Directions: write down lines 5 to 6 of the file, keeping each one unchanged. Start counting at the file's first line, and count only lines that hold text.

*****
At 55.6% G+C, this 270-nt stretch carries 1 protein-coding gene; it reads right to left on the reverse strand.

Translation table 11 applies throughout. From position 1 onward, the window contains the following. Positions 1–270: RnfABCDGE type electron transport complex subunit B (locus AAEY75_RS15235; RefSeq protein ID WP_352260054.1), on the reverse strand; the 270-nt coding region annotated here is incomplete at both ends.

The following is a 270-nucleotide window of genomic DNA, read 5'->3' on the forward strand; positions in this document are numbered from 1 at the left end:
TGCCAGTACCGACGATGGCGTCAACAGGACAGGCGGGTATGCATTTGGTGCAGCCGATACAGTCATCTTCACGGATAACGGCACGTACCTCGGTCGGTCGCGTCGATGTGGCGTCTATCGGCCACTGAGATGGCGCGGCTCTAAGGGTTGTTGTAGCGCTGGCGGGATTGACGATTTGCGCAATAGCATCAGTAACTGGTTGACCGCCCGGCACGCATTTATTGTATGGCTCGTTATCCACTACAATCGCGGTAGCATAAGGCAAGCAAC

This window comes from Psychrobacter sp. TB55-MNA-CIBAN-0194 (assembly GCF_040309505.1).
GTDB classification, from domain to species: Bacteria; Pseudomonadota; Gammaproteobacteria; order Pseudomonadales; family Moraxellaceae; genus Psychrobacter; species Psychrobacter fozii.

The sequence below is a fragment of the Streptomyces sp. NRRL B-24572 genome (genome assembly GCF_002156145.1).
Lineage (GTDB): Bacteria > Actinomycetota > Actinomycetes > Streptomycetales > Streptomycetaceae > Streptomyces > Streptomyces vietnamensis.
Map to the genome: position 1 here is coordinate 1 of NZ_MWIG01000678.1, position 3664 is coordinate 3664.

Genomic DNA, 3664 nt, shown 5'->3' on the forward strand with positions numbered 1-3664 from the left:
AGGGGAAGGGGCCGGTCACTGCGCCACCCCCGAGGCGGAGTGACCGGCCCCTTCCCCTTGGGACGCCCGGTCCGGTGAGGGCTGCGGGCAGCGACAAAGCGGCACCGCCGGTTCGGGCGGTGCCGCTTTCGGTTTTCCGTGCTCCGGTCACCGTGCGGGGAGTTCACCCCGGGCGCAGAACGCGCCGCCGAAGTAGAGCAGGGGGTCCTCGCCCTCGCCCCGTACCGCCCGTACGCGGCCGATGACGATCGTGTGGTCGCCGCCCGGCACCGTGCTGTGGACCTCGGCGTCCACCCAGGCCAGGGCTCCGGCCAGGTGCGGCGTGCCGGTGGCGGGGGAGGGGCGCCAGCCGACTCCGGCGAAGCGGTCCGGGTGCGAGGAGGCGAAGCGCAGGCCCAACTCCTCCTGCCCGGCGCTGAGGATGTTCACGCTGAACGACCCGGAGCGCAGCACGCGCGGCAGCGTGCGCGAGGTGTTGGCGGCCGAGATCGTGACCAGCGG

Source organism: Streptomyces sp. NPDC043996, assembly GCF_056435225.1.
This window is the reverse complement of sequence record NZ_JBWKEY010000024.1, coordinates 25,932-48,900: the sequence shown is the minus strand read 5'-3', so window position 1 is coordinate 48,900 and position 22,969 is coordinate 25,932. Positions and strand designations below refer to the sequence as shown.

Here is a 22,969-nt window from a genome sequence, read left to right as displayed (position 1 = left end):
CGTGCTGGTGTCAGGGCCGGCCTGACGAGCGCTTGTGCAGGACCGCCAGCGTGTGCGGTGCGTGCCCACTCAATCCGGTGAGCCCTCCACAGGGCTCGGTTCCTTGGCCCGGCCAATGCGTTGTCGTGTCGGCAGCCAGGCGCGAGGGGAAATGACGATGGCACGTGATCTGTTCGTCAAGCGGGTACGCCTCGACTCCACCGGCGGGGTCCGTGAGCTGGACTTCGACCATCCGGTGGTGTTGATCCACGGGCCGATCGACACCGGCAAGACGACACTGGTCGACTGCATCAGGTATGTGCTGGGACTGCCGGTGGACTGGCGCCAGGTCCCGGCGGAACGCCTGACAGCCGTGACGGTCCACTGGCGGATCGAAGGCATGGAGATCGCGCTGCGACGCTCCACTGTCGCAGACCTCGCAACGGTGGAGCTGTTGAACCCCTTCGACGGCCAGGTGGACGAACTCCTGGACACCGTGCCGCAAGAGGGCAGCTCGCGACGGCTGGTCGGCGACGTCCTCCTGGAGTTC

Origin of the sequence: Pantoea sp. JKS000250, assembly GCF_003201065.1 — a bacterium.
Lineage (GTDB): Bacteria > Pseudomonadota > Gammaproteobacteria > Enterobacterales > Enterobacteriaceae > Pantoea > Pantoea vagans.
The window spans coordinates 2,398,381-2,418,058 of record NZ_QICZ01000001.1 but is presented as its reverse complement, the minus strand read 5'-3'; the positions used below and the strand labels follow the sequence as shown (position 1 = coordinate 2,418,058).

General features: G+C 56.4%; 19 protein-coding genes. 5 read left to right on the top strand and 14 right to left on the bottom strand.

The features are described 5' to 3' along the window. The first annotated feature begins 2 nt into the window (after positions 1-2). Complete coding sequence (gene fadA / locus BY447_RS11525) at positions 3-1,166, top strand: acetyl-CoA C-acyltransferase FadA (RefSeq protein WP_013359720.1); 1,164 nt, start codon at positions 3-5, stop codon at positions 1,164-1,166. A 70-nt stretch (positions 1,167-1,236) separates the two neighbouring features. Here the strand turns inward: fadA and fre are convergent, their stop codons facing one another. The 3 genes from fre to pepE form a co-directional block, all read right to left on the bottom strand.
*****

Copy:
This window comes from Psychrobacter sp. TB55-MNA-CIBAN-0194 (assembly GCF_040309505.1).
GTDB classification, from domain to species: Bacteria; Pseudomonadota; Gammaproteobacteria; order Pseudomonadales; family Moraxellaceae; genus Psychrobacter; species Psychrobacter fozii.